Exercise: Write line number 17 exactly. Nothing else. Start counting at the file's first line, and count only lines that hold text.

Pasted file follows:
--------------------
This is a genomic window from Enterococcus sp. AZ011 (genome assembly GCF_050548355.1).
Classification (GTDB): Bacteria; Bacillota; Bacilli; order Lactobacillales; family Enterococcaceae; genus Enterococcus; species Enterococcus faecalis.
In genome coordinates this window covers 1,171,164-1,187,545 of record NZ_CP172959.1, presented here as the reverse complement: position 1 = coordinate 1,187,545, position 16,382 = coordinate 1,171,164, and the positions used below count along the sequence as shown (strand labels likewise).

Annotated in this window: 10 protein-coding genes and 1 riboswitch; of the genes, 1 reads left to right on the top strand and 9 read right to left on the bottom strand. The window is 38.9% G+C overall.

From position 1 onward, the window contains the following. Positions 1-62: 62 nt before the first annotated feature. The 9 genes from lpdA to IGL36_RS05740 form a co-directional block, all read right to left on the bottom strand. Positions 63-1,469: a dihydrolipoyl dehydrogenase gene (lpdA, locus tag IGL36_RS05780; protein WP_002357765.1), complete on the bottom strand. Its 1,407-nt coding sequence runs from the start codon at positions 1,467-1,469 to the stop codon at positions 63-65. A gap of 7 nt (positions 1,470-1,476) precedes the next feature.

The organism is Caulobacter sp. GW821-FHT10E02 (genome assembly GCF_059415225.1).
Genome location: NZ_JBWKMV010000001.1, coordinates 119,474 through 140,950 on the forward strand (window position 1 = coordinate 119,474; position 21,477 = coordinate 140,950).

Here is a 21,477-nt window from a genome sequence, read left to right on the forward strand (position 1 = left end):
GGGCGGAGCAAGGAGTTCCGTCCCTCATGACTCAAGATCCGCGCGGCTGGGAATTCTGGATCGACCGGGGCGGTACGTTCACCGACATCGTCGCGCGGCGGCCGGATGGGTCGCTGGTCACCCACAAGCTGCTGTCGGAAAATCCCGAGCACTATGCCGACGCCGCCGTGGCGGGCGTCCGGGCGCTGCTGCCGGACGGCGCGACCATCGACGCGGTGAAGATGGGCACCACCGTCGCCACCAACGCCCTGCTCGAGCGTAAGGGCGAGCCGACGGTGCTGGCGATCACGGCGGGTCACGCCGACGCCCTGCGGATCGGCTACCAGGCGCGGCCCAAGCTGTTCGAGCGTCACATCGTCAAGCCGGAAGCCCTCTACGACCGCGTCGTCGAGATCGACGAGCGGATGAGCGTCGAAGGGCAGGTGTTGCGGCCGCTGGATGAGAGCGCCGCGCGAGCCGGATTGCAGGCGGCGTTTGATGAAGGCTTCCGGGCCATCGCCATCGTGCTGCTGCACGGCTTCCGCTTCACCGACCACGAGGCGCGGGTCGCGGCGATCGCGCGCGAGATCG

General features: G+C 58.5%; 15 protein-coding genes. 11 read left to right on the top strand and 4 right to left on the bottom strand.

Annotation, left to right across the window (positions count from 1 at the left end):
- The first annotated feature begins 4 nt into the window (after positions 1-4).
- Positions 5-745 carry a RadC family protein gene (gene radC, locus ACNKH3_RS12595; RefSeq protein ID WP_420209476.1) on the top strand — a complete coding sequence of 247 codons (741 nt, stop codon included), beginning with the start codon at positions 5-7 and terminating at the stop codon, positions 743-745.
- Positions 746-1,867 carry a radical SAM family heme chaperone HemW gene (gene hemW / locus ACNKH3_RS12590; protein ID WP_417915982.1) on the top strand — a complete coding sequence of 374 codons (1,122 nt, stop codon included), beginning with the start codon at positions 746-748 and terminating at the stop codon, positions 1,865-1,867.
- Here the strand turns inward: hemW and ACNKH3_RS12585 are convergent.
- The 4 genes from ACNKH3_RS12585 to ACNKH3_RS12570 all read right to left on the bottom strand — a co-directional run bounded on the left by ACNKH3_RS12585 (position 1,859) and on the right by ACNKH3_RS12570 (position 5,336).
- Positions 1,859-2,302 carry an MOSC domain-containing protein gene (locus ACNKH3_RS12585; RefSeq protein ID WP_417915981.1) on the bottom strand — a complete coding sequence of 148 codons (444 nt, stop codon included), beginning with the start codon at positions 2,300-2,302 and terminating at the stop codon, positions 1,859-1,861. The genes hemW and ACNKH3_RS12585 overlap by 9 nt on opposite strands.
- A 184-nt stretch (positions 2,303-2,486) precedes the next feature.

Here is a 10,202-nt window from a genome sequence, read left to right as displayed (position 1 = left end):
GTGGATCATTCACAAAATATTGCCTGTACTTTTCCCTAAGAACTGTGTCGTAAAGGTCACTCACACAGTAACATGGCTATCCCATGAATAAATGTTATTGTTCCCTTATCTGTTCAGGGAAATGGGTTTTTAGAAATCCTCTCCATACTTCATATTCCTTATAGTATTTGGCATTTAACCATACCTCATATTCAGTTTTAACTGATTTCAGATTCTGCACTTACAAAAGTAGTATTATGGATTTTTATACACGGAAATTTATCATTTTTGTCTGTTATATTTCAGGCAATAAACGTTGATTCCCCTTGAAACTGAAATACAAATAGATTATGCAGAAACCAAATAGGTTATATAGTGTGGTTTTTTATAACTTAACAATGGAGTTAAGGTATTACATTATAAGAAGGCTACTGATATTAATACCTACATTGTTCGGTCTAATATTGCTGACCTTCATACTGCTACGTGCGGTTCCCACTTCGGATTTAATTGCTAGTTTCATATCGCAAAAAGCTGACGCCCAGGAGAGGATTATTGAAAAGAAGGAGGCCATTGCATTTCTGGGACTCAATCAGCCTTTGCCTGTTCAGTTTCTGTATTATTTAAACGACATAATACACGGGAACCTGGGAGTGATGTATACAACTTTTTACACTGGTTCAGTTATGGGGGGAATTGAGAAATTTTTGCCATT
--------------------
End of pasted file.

- Positions 1,859-2,302 carry an MOSC domain-containing protein gene (locus ACNKH3_RS12585; RefSeq protein ID WP_417915981.1) on the bottom strand — a complete coding sequence of 148 codons (444 nt, stop codon included), beginning with the start codon at positions 2,300-2,302 and terminating at the stop codon, positions 1,859-1,861. The genes hemW and ACNKH3_RS12585 overlap by 9 nt on opposite strands.